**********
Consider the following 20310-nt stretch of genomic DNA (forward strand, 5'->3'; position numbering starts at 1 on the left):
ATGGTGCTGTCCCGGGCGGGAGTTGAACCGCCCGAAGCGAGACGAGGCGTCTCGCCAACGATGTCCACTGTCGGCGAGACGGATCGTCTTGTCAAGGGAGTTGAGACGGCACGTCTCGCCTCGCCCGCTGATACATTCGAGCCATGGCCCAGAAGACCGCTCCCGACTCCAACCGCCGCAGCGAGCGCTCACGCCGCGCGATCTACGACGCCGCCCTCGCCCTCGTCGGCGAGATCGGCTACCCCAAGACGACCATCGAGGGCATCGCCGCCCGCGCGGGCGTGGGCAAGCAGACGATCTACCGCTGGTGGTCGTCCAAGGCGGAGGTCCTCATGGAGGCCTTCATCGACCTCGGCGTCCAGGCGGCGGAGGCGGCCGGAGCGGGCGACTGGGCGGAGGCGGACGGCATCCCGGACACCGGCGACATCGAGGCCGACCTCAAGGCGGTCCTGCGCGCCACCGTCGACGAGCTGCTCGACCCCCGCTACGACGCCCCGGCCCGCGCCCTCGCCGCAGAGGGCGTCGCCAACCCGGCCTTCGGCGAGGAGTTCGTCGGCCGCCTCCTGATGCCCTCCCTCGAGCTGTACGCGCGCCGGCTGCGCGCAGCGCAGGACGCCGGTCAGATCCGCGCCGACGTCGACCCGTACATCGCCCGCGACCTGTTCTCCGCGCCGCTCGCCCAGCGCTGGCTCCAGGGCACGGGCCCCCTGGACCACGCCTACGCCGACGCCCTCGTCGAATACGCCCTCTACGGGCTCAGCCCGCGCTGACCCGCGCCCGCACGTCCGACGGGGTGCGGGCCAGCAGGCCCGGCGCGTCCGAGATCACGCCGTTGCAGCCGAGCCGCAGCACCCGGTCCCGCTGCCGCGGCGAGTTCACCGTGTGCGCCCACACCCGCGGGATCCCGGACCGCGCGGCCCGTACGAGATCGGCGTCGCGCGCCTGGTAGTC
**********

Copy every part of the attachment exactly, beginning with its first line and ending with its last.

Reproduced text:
Consider the following 20310-nt stretch of genomic DNA (forward strand, 5'->3'; position numbering starts at 1 on the left):
ATGGTGCTGTCCCGGGCGGGAGTTGAACCGCCCGAAGCGAGACGAGGCGTCTCGCCAACGATGTCCACTGTCGGCGAGACGGATCGTCTTGTCAAGGGAGTTGAGACGGCACGTCTCGCCTCGCCCGCTGATACATTCGAGCCATGGCCCAGAAGACCGCTCCCGACTCCAACCGCCGCAGCGAGCGCTCACGCCGCGCGATCTACGACGCCGCCCTCGCCCTCGTCGGCGAGATCGGCTACCCCAAGACGACCATCGAGGGCATCGCCGCCCGCGCGGGCGTGGGCAAGCAGACGATCTACCGCTGGTGGTCGTCCAAGGCGGAGGTCCTCATGGAGGCCTTCATCGACCTCGGCGTCCAGGCGGCGGAGGCGGCCGGAGCGGGCGACTGGGCGGAGGCGGACGGCATCCCGGACACCGGCGACATCGAGGCCGACCTCAAGGCGGTCCTGCGCGCCACCGTCGACGAGCTGCTCGACCCCCGCTACGACGCCCCGGCCCGCGCCCTCGCCGCAGAGGGCGTCGCCAACCCGGCCTTCGGCGAGGAGTTCGTCGGCCGCCTCCTGATGCCCTCCCTCGAGCTGTACGCGCGCCGGCTGCGCGCAGCGCAGGACGCCGGTCAGATCCGCGCCGACGTCGACCCGTACATCGCCCGCGACCTGTTCTCCGCGCCGCTCGCCCAGCGCTGGCTCCAGGGCACGGGCCCCCTGGACCACGCCTACGCCGACGCCCTCGTCGAATACGCCCTCTACGGGCTCAGCCCGCGCTGACCCGCGCCCGCACGTCCGACGGGGTGCGGGCCAGCAGGCCCGGCGCGTCCGAGATCACGCCGTTGCAGCCGAGCCGCAGCACCCGGTCCCGCTGCCGCGGCGAGTTCACCGTGTGCGCCCACACCCGCGGGATCCCGGACCGCGCGGCCCGTACGAGATCGGCGTCGCGCGCCTGGTAGTC